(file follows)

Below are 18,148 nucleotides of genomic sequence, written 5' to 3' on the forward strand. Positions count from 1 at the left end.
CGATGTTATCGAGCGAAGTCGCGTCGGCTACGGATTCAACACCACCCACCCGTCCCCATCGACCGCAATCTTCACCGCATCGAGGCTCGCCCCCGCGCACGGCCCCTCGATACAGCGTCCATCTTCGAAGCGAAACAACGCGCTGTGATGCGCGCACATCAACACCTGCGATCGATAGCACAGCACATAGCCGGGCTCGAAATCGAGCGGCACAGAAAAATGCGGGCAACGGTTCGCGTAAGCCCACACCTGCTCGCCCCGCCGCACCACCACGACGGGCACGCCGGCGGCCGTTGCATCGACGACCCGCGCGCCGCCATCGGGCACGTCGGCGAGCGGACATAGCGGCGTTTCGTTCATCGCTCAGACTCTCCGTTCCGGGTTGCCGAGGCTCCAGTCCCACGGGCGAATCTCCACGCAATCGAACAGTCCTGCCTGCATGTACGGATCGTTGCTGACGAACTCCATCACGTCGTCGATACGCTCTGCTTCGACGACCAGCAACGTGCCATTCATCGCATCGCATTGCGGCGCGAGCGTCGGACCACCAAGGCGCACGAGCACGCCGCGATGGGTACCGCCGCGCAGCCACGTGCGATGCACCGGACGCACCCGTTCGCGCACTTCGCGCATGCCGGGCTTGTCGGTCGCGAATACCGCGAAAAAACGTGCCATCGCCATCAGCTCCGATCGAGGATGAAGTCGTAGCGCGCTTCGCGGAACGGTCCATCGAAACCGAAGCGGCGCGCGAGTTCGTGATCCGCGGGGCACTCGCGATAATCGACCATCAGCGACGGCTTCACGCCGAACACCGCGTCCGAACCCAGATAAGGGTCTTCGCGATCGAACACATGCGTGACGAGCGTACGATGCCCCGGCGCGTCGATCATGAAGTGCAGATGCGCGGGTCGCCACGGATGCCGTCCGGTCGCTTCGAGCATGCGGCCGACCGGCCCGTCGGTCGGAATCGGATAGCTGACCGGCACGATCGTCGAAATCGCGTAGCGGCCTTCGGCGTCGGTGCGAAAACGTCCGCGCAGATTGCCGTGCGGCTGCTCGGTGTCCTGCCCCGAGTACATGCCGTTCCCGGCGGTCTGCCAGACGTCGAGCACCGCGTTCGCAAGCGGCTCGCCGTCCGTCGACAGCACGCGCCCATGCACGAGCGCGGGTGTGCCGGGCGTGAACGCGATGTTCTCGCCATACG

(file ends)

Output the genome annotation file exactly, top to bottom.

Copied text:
Below are 18,148 nucleotides of genomic sequence, written 5' to 3' on the forward strand. Positions count from 1 at the left end.
CGATGTTATCGAGCGAAGTCGCGTCGGCTACGGATTCAACACCACCCACCCGTCCCCATCGACCGCAATCTTCACCGCATCGAGGCTCGCCCCCGCGCACGGCCCCTCGATACAGCGTCCATCTTCGAAGCGAAACAACGCGCTGTGATGCGCGCACATCAACACCTGCGATCGATAGCACAGCACATAGCCGGGCTCGAAATCGAGCGGCACAGAAAAATGCGGGCAACGGTTCGCGTAAGCCCACACCTGCTCGCCCCGCCGCACCACCACGACGGGCACGCCGGCGGCCGTTGCATCGACGACCCGCGCGCCGCCATCGGGCACGTCGGCGAGCGGACATAGCGGCGTTTCGTTCATCGCTCAGACTCTCCGTTCCGGGTTGCCGAGGCTCCAGTCCCACGGGCGAATCTCCACGCAATCGAACAGTCCTGCCTGCATGTACGGATCGTTGCTGACGAACTCCATCACGTCGTCGATACGCTCTGCTTCGACGACCAGCAACGTGCCATTCATCGCATCGCATTGCGGCGCGAGCGTCGGACCACCAAGGCGCACGAGCACGCCGCGATGGGTACCGCCGCGCAGCCACGTGCGATGCACCGGACGCACCCGTTCGCGCACTTCGCGCATGCCGGGCTTGTCGGTCGCGAATACCGCGAAAAAACGTGCCATCGCCATCAGCTCCGATCGAGGATGAAGTCGTAGCGCGCTTCGCGGAACGGTCCATCGAAACCGAAGCGGCGCGCGAGTTCGTGATCCGCGGGGCACTCGCGATAATCGACCATCAGCGACGGCTTCACGCCGAACACCGCGTCCGAACCCAGATAAGGGTCTTCGCGATCGAACACATGCGTGACGAGCGTACGATGCCCCGGCGCGTCGATCATGAAGTGCAGATGCGCGGGTCGCCACGGATGCCGTCCGGTCGCTTCGAGCATGCGGCCGACCGGCCCGTCGGTCGGAATCGGATAGCTGACCGGCACGATCGTCGAAATCGCGTAGCGGCCTTCGGCGTCGGTGCGAAAACGTCCGCGCAGATTGCCGTGCGGCTGCTCGGTGTCCTGCCCCGAGTACATGCCGTTCCCGGCGGTCTGCCAGACGTCGAGCACCGCGTTCGCAAGCGGCTCGCCGTCCGTCGACAGCACGCGCCCATGCACGAGCGCGGGTGTGCCGGGCGTGAACGCGATGTTCTCGCCATACG